Tuesday, June 1, 2010

Red Dead Redemption by Bill Elm & Woody Jackson (Review)

Bill Elm & Woody Jackson’s score to Red Dead Redemption can be labeled as if Ennio Morricone’s music had a baby with Nick Cave & Warren Ellis’ music and it was raised by Quentin Tarantino. It’s terrific even if a bit repetitive. I think a lot of Red Dead fans were wondering initially how the score would be handled.

The two musicians were picked by Rockstar mainly due to their style. They were part of a band called Friends Of Dean Martinez, which was a group that was essentially a Southwestern alternative rock band. They played instrumental pieces that pretty much all sounded like Morricone homages. Red Dead Revolver for the PS2 was source tracked by tons of classic western scores from Ennio Morricone, Luis Bacalov, Bruno Nicolai, Gianfranco Reverberi and many more. It all became an iconic interweaving that formed a unified sonic identity to the spaghetti western game. In short it made the game damn amazing. However, I can't imagine it was cheap using all that music.

So, when Rockstar took the game into their “free roam” style and went with an original score I think I was not alone in being curious as to what it would be. The good news is that the score is a full fledged Morricone mock-up. The use of trumpets and synths give it a fresh edge, but it’s such a befitting score. The only quarrel I have with it is that it’s very repetitive. The main theme is great and a few of the action cues are amazing, but overall what we have here can be labeled as non structured loops. Something that you can’t really blame on the composers considering this is a “free roam” game and the cutscenes are incredibly short when they do happen. “(Theme From) Red Dead Redemption” is quite fantastic and there are a few other stand out tracks.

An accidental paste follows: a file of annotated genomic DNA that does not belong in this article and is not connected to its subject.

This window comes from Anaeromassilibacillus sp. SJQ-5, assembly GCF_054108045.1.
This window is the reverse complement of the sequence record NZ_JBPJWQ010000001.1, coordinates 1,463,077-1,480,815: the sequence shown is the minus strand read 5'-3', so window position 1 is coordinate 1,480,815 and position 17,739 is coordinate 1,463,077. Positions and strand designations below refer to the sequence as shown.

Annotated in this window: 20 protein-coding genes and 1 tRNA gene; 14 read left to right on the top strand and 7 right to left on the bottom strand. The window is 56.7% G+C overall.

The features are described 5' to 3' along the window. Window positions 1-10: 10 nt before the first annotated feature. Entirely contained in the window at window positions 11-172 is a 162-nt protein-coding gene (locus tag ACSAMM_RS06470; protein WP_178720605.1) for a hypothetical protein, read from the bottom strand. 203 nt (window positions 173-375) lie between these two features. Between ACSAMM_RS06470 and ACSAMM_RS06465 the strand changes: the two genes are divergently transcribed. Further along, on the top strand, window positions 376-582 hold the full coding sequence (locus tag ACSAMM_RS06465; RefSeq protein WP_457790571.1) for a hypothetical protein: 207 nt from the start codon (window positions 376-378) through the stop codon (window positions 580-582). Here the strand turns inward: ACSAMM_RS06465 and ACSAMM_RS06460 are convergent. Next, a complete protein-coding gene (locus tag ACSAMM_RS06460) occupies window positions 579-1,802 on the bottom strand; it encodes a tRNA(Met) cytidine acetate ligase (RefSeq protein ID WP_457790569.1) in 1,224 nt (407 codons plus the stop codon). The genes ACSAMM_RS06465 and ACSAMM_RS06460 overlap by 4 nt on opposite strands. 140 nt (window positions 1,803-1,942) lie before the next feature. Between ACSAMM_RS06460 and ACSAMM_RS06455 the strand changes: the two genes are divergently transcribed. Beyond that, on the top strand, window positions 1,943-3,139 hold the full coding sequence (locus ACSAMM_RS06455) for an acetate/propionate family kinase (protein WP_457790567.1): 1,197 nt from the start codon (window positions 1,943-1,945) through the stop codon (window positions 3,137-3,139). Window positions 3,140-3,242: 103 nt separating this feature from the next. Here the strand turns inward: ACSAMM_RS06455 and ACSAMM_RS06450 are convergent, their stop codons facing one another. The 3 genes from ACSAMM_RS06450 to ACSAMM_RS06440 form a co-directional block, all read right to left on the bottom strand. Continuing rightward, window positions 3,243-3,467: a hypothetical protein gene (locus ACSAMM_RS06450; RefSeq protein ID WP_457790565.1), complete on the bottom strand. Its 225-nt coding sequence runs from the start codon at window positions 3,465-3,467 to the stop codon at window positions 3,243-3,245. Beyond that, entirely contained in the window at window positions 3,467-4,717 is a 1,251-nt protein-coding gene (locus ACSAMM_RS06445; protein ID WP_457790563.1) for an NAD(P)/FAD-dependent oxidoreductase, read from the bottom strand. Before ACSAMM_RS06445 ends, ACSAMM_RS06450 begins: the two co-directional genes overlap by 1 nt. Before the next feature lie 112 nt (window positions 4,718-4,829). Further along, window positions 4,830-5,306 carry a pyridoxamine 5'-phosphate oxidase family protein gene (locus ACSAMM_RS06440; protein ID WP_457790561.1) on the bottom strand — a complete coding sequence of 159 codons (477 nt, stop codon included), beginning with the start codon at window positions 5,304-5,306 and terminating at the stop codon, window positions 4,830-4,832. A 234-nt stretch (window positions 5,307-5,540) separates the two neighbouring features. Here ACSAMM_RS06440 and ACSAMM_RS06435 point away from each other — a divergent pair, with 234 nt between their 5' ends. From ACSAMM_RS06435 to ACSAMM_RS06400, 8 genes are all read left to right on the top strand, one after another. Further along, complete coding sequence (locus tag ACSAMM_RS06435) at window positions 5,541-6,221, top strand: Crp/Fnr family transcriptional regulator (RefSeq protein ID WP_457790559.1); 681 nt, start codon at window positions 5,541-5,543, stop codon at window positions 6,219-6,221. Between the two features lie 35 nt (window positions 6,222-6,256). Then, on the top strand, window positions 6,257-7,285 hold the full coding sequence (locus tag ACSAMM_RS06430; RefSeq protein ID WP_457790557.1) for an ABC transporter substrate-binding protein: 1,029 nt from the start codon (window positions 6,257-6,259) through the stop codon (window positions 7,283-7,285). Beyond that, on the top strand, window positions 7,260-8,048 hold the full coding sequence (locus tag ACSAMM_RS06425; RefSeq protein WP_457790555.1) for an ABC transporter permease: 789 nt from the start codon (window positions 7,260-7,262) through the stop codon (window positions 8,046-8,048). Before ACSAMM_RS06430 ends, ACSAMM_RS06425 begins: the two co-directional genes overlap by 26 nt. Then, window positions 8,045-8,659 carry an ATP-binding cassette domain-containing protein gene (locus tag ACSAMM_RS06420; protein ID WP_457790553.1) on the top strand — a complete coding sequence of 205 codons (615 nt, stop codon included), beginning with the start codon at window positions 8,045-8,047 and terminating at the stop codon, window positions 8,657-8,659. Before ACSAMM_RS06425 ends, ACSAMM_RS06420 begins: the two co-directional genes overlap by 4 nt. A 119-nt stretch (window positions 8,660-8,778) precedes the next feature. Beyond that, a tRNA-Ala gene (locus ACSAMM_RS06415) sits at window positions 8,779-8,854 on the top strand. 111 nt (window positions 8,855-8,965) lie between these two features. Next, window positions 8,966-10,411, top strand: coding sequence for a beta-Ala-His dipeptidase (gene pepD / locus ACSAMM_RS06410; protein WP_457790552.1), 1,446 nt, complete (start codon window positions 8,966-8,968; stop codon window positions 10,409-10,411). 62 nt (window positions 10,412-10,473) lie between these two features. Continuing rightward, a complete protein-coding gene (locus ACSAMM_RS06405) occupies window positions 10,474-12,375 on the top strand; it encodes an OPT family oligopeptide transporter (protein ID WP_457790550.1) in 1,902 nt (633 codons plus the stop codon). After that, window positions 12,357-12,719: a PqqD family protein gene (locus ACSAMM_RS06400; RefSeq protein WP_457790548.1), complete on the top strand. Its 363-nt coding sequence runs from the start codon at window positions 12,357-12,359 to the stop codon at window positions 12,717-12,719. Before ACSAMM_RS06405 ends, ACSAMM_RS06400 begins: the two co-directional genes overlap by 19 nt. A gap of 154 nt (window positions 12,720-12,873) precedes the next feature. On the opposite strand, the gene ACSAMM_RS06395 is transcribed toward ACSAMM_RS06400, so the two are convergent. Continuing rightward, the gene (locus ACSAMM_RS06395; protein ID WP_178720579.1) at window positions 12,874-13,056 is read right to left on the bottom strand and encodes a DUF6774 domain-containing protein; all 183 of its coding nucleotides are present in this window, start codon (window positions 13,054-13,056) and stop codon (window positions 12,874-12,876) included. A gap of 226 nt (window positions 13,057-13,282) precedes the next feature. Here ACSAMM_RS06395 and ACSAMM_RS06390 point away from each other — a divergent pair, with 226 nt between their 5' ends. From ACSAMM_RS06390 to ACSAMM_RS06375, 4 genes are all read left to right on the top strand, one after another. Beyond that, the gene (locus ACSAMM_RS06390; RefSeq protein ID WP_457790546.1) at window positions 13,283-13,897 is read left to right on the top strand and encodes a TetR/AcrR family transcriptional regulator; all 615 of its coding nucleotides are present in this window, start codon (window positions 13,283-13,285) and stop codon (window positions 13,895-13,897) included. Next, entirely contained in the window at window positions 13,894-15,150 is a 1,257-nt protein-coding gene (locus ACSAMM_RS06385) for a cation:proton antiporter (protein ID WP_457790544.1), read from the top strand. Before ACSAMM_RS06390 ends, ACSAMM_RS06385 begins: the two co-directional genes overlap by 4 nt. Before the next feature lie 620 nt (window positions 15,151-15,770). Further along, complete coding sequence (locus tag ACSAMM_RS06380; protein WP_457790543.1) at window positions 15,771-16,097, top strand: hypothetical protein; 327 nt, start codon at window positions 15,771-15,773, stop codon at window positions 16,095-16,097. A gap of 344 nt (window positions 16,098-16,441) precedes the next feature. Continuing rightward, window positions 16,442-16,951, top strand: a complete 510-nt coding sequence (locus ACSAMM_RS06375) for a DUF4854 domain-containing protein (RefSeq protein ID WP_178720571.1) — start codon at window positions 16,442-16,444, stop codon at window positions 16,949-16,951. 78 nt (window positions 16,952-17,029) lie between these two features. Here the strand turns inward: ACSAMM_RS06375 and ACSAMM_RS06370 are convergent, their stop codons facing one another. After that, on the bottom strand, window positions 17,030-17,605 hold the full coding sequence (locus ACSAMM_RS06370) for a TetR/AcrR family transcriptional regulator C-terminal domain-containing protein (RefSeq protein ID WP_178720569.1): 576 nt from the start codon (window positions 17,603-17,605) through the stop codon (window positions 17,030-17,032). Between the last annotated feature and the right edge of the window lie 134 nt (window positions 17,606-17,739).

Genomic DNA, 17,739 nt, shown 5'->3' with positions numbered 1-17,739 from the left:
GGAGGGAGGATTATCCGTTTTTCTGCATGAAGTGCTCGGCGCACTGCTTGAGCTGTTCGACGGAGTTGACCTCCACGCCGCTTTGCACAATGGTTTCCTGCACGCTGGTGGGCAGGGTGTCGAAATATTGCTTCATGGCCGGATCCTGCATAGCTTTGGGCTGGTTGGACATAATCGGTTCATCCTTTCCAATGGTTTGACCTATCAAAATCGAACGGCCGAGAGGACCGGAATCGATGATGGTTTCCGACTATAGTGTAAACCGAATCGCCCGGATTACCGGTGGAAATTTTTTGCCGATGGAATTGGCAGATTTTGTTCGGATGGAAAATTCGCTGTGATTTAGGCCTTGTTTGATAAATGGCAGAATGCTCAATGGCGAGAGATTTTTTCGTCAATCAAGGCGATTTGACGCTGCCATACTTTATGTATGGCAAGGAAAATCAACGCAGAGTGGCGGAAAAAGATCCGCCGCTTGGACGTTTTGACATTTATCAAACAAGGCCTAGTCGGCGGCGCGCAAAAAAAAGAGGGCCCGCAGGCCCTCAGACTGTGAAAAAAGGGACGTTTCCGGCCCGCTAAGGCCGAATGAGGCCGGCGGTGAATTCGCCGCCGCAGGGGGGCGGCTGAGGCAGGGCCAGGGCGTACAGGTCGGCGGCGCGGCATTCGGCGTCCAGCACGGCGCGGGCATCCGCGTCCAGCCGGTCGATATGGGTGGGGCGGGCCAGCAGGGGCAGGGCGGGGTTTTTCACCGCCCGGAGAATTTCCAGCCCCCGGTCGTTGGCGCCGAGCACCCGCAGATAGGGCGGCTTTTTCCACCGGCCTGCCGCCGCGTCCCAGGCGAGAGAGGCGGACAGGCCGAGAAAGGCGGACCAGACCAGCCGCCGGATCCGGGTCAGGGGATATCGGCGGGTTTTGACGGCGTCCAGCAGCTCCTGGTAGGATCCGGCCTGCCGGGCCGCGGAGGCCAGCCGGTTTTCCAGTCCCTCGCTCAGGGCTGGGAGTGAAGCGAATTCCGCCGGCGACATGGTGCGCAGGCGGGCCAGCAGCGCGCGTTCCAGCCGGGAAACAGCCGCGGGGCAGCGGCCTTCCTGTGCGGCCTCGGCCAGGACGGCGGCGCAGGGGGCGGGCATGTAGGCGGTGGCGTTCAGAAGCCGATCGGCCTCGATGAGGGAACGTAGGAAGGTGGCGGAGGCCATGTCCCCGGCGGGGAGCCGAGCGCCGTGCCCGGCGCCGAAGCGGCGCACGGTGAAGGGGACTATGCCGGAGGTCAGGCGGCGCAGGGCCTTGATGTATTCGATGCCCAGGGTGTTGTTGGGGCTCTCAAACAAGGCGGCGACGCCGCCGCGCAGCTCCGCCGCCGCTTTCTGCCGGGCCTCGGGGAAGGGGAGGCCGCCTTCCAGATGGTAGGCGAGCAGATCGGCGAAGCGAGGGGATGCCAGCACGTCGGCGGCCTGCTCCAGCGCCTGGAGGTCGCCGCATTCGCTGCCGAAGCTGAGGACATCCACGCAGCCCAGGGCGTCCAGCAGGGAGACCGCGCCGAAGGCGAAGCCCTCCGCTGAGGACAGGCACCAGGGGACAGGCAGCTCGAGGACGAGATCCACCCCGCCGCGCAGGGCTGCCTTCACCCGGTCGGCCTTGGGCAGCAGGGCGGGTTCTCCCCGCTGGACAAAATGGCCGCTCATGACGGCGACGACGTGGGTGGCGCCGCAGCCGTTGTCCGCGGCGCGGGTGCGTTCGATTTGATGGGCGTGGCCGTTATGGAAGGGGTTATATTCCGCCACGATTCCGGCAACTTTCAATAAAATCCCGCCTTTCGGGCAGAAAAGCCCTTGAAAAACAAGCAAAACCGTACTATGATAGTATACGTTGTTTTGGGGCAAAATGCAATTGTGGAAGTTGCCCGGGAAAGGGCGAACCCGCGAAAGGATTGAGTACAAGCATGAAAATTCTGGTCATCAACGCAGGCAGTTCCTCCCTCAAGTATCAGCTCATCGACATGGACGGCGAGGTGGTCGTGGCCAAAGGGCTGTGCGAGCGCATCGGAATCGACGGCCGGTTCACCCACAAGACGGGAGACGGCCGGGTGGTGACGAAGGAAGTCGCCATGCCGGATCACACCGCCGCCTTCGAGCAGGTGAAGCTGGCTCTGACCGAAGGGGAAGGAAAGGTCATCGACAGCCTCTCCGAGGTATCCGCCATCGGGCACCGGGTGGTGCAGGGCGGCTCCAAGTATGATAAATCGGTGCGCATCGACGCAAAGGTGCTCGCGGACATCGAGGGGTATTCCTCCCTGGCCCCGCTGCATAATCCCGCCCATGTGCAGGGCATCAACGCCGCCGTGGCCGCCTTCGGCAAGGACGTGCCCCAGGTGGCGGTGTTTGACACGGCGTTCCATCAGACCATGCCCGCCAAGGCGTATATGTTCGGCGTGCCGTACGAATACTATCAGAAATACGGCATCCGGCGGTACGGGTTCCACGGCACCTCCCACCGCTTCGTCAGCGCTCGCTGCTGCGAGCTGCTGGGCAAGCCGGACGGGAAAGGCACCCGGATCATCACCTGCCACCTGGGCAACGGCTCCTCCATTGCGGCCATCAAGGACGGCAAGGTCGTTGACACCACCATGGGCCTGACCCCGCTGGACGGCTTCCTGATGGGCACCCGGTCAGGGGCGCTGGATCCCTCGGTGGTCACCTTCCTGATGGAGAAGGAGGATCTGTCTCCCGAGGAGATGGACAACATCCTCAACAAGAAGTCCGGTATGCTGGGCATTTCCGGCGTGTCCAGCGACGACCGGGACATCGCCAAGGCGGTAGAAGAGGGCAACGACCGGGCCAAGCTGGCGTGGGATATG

The important part is that amongst all the Morricone homages the score still has its own identity. You could hear a snippet of this music and immediately think “Red Dead Redemption”, and that’s thanks to the impressive use of brass instruments.

Part of the game takes place in Mexico and the music picks up a Mexican feel to it when you head south of the border. Unfortunately that’s not really represented on this release.

Am I happy with this score for this amazing game? Absolutely. It’s a terrific accompaniment, but it could have used a little more muscle and could have been less repetitive. Just look at how bold Morricone was with his scores.

1 comment:

  1. oh man this score sounds incredible! I've been annoyed I don't have a ps3 or a 360, maybe I can just get the soundtrack and enjoy that! If you're into Spaghetti Westerns, you should check out my Spaghetti Western Concept Rap album, called "Showdown at the BK Corral." It's basically an epic Spaghetti Western over 9 tracks - very influenced by Morricone. I'd love to hear what you think of it! You can download it for free at sunsetparkriders.com